5% battery remaining… It’s a heart-stopping moment, isn’t it…? A race against time to reach a charger so that you can stay connected to the outside world…
It might sound melodramatic, but as a global population, we’re becoming increasingly attached to our phones. Recent research by phone-finding app Lookout has proved that 58% of smartphone owners check their mobiles at least once per hour. Alarmingly, 30% of those surveyed check their phones while at the dinner table, 40% are glued to the screen whilst in the bathroom and 24% are tapping away at the wheel.
Since 1996, when smartphones were released into the mainstream marketplace, the office has gradually infiltrated our personal lives. With the real-time nature of texts and e-mails, it’s almost impossible to only work the 9-5. When we’re not at work, we’re now on-call 24/7. And it shows. Lookout’s survey showed that 54% of people check their phone whilst in bed; that’s before bed, during the night and first thing in the morning. It’s not just Monday to Friday either; in another survey, 48% of people admitted to checking their work e-mails over the weekend and over half of them were working whilst on holiday, too.
This constant connection means that we often feel much busier than we actually are. By 9.30 am, you’re probably feeling swamped, but in reality, it’s unlikely that you’ve even yet spoken to a real-life person (not via FaceTime). These days, we’re notified about almost everything; your friend’s boyfriend is unhappy at his job and might leave it for freelancing, Groupon are doing a two-for-one offer on roller skates, Stacey you went to primary school with is at Alton Towers for the day. In fact, Apple recently revealed that it has sent 1.5 trillion push notifications to date – but how many of these were urgent? (No, your opponent’s move on Words With Friends isn’t urgent.)
Ironically, it’s likely that you’re reading this very article on your smartphone, in amongst scrolling through your e-mails, Twitter and Facebook. Perhaps you’re also watching the TV? Maybe you’re killing time on your way home from work? But when was the last time you just sat down, in peace and without distraction?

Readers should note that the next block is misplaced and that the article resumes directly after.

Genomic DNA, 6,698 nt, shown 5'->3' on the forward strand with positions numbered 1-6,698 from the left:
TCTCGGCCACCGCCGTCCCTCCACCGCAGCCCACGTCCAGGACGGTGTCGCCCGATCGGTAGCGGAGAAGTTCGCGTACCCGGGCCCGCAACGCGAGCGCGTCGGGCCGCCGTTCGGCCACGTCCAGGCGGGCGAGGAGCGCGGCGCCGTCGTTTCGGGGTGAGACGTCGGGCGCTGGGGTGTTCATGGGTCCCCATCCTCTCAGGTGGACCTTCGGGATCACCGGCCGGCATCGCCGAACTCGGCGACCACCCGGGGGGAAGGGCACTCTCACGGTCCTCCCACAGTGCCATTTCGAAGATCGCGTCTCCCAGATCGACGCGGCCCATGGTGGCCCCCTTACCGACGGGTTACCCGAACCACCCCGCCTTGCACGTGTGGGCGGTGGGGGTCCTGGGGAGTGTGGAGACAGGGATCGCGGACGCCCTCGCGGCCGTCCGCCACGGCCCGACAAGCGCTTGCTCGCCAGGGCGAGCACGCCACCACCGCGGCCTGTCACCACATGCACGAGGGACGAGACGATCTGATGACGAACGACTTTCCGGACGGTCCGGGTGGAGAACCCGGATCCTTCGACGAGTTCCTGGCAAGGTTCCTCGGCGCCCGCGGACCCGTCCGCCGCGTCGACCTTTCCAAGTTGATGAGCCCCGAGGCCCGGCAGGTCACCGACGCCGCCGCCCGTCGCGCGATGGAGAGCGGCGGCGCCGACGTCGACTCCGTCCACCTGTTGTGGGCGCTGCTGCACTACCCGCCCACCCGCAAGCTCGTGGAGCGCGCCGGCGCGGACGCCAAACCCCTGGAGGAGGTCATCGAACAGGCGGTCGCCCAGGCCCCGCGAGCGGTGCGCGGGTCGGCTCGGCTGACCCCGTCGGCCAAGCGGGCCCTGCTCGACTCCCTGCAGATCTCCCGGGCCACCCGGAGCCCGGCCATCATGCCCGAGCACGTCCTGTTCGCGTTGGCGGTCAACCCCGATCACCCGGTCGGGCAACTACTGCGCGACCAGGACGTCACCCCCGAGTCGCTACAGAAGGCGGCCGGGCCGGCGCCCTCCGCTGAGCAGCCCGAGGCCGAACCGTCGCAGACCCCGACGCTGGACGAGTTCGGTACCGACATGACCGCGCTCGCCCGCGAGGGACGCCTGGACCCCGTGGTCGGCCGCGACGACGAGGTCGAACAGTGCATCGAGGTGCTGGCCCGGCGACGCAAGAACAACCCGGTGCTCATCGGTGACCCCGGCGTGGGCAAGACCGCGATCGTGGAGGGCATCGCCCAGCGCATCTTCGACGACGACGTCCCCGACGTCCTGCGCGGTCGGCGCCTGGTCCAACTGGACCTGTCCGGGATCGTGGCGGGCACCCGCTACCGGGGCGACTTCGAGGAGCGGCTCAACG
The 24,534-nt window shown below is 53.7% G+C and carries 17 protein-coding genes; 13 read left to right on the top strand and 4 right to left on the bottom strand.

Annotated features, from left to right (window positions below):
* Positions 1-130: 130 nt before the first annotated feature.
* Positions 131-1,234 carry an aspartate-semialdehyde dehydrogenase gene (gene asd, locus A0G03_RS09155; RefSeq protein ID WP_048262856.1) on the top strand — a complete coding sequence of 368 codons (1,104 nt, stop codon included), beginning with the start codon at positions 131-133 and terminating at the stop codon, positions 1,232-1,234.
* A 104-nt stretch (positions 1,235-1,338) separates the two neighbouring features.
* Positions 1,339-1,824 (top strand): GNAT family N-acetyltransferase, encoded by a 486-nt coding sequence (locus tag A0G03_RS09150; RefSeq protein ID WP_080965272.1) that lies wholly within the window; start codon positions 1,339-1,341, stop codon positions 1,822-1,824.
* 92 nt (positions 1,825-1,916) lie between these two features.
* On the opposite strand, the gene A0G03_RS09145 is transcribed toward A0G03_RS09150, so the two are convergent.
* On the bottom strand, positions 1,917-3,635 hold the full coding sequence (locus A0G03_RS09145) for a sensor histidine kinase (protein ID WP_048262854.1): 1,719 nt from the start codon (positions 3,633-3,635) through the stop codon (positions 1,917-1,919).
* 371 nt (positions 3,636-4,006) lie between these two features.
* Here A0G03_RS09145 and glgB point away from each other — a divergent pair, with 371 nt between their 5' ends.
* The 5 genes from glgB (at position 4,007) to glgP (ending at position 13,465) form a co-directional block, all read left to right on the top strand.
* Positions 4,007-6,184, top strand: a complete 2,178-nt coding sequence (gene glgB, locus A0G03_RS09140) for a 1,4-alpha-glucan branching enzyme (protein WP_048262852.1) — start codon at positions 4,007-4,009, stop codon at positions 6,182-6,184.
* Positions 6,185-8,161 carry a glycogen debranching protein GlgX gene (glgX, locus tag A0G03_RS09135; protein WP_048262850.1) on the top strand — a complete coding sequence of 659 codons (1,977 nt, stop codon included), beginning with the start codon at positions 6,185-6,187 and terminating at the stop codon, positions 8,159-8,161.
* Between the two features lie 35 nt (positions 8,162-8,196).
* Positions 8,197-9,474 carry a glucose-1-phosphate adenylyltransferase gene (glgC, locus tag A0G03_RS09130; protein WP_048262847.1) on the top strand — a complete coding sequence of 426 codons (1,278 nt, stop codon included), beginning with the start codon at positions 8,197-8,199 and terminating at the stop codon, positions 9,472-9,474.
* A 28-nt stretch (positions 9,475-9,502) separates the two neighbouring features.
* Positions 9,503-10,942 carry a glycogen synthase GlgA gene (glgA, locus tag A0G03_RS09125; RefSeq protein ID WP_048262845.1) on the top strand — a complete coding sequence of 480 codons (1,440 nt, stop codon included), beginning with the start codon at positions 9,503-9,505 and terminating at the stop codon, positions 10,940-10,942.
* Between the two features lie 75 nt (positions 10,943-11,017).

Much of this is down to FOMO. A recently coined term, Fear Of Missing Out plagues the go-getters of the modern world. Whether it’s FOMO on the latest Twitter trend or an e-mail from our bosses, we’re all trapped in a vicious circle; pressing power-down gives us time to relax, but leaves us with the worry of appearing out-of-the-loop.
As well as helping us to relax, hitting the off button can significantly benefit your productivity. In a recent blog post for The Salt Lake Tribune, Brett Prettyman reports that “the constant bombardment of technology and urban life is draining the frontal portion of the brain, suppressing problem solving, decision making and creativity”. Not only this, but it’s been proven that people who spent four days amongst nature and away from smartphones and laptops scored 50% higher in creativity tests.
So, how can you CC some rest into the subject line of your day? In reality, it’s not your personal addiction to your touch-screen which is the problem – it’s our addiction as a whole. Therefore, if you take a break from your sent box, your inbox is likely to take a hit. Resisting the urge to network is like resisting that last chocolate in the box: if you’ve got the willpower, no problem! If not, make a deal with your nearest and dearest, as well as your closest work colleagues. Let them know the hours during which you’ll be having down-time and ask them only to contact you if it’s urgent. It’s likely that they’ll be glad of the break, too! If that isn’t your style, Apple have created an ingenious new function on their devices. The Do Not Disturb tool allows you to set your phone to only alert you to calls from your favourites. That way, you can take a break, safe in the knowledge that you can be contacted in emergencies.
So, relax! You’re really not as busy as you think you are. Next time you’re around the dinner table or on the sun lounger, remember that you shouldn’t have a FOMO on tweets and e-mails – you should have a FOMO on life!